Warehouse Consultants

June 10, 2017

The Benefits of Finishing and Starting Right for Warehouse Management

Our warehouse consultants recently wrote that no job should be considered done until the clean-up is finished. It was one of our tips for helping keep your warehouse clean. But this tip goes well beyond cleanliness when it comes to making your warehouse efficient. It should be an extension of a policy of finishing clean and starting clean each day. Putting this idea firmly into the process of your warehouse can eliminate a lot of wasted time and help your workforce become more efficient about getting their work done. So how does it work?

Finishing Clean

Set aside time at the end of each shift for tidying up. Most warehouses find that the last 30 minutes of the workday is the perfect time for getting this done. Your workforce is likely anxious to get off the clock anyway, so giving them something out-of-the-ordinary to do can help keep them focused and working. Encourage them to finish the day clean by doing things such as:

  • Sweeping the floor around their workstations
  • Emptying the trash cans and recycling bins
  • Restocking office and warehouse supplies
  • Finishing the processing of broken or damaged items
  • Setting out paperwork that will be needed for the next shift
  • Setting up anything they need for the next shift

This helps your team focus on looking for anything they might have missed and getting all those last minute items taken care of before they head out the door. It also sets up the next shift for success.

Starting Clean

When you finish the workday clean, you’ll have a clean start the next day or for the next shift. That’s because there are no miscellaneous bits to worry about and no loose ends to tie up. The next team starts with a clean slate of projects and knows exactly what needs to be done. They don’t have to sort through the mess left by the last team or on their last shift to get started. Instead, they can dive right in and get to work. This can be a huge increase in your productivity and eliminate that first thirty minutes of the shift that’s often spent just trying to figure out what needs to happen next.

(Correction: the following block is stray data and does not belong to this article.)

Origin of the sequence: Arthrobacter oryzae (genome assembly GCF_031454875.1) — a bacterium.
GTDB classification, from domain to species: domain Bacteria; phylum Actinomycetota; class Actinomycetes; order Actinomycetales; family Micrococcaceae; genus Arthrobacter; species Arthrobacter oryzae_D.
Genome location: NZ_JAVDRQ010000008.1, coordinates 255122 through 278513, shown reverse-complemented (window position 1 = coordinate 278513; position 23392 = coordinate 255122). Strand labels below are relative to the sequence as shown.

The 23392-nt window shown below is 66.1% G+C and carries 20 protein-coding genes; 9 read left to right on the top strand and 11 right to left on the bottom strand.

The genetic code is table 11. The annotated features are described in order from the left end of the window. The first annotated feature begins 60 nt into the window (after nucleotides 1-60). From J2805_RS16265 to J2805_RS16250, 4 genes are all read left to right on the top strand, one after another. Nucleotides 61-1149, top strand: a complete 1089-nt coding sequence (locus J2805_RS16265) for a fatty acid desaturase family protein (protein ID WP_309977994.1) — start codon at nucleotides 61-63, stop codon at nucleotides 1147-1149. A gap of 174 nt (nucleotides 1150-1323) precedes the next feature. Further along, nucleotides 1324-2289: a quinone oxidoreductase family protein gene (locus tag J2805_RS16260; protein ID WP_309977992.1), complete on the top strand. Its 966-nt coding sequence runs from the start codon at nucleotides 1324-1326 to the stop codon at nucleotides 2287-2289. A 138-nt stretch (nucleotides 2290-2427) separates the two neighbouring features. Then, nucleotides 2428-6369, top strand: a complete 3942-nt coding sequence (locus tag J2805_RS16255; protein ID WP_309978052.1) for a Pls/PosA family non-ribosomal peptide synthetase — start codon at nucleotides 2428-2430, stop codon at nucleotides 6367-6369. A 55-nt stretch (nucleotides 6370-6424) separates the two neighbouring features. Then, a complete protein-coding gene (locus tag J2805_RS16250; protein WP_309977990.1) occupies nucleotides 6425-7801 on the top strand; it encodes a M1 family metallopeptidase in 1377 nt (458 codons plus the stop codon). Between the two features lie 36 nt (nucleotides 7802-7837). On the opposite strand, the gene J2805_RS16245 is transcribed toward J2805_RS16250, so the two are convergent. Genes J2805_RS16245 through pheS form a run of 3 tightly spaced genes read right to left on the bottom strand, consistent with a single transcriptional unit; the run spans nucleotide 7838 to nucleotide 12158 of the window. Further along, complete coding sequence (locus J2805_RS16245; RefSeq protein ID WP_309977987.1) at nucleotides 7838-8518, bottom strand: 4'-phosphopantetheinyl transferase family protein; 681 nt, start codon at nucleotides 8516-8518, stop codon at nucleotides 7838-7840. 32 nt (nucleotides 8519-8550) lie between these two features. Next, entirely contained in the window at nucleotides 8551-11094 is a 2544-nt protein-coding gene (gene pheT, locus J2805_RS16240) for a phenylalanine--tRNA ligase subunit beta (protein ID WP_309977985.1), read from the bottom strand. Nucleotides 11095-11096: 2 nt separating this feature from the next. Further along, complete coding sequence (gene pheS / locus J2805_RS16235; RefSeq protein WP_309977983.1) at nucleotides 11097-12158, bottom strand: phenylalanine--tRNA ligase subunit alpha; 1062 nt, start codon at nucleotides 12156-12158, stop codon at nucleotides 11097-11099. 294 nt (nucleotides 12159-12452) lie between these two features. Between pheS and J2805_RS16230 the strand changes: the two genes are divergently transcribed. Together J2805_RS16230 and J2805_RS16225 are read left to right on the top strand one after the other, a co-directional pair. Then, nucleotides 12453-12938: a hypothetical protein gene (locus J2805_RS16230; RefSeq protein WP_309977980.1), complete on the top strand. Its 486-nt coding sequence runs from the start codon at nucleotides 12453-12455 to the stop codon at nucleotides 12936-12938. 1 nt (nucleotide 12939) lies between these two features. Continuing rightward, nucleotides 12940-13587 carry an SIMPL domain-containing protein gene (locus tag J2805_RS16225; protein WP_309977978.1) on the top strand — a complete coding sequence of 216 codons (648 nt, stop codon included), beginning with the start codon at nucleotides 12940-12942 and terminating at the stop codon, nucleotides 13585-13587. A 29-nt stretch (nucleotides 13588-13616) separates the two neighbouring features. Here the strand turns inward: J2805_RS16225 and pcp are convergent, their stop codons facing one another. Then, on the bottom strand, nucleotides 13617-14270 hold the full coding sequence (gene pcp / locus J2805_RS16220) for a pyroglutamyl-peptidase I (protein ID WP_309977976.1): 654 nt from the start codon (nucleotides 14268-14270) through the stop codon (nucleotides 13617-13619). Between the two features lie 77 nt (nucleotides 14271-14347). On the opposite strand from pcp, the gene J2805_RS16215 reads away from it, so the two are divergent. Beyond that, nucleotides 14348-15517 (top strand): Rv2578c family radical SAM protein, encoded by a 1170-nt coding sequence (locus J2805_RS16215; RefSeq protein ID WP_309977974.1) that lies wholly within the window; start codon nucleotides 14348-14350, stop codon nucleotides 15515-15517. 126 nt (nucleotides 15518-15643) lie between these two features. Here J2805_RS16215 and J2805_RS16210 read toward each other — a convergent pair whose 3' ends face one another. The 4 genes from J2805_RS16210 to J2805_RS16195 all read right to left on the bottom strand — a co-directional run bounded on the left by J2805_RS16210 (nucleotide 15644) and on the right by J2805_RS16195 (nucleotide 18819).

Other Ways to Keep the Flow Going

Both of these tips are simple ways to keep the flow going in your warehouse. It can help eliminate the dip in productivity that you often experience at the beginning and end of every shift. Starting clean and finishing clean aren’t the only way to help with the shift change, though. Here are some more tips:

  • Overlap start and stop times. Have managers come in about 30 minutes before the end of the other shift so they can get a run down on the day. That way when the other shift ends, they will be up to speed and ready to get going.
  • Keep a communication notebook. This can be a quick way to jot down notes about reordering or other issues on the warehouse floor that people should be aware of. This isn’t for inventory or human resources issues; instead, it can be for notes about equipment or letting the new team know why there is a box half-filled in the corner.
  • Set a good example. Don’t start your own work day by sipping a cup of coffee and surveying the warehouse floor for 30 minutes. When you clock on, get right to work. That example will show your team what you expect of them, too.

Of course, these aren’t the only ways to increase the productivity of your warehouse. Our warehouse consultants know that it’s often the layout and design of a warehouse that can make or break it’s productivity. If you are concerned about the efficiency of your warehouse and your workers, it’s time to look at warehouse optimization with the help of the best consultants in the business. DAK Equipment & Engineering has been hard at work making warehouses in the United States more efficient and more profitable for decades. We’re ready to help you, too. Get in touch with our team today to learn more about all of our warehouse optimization options including layout, design, automation, and planning. Give us a call or contact us through our website to get started today!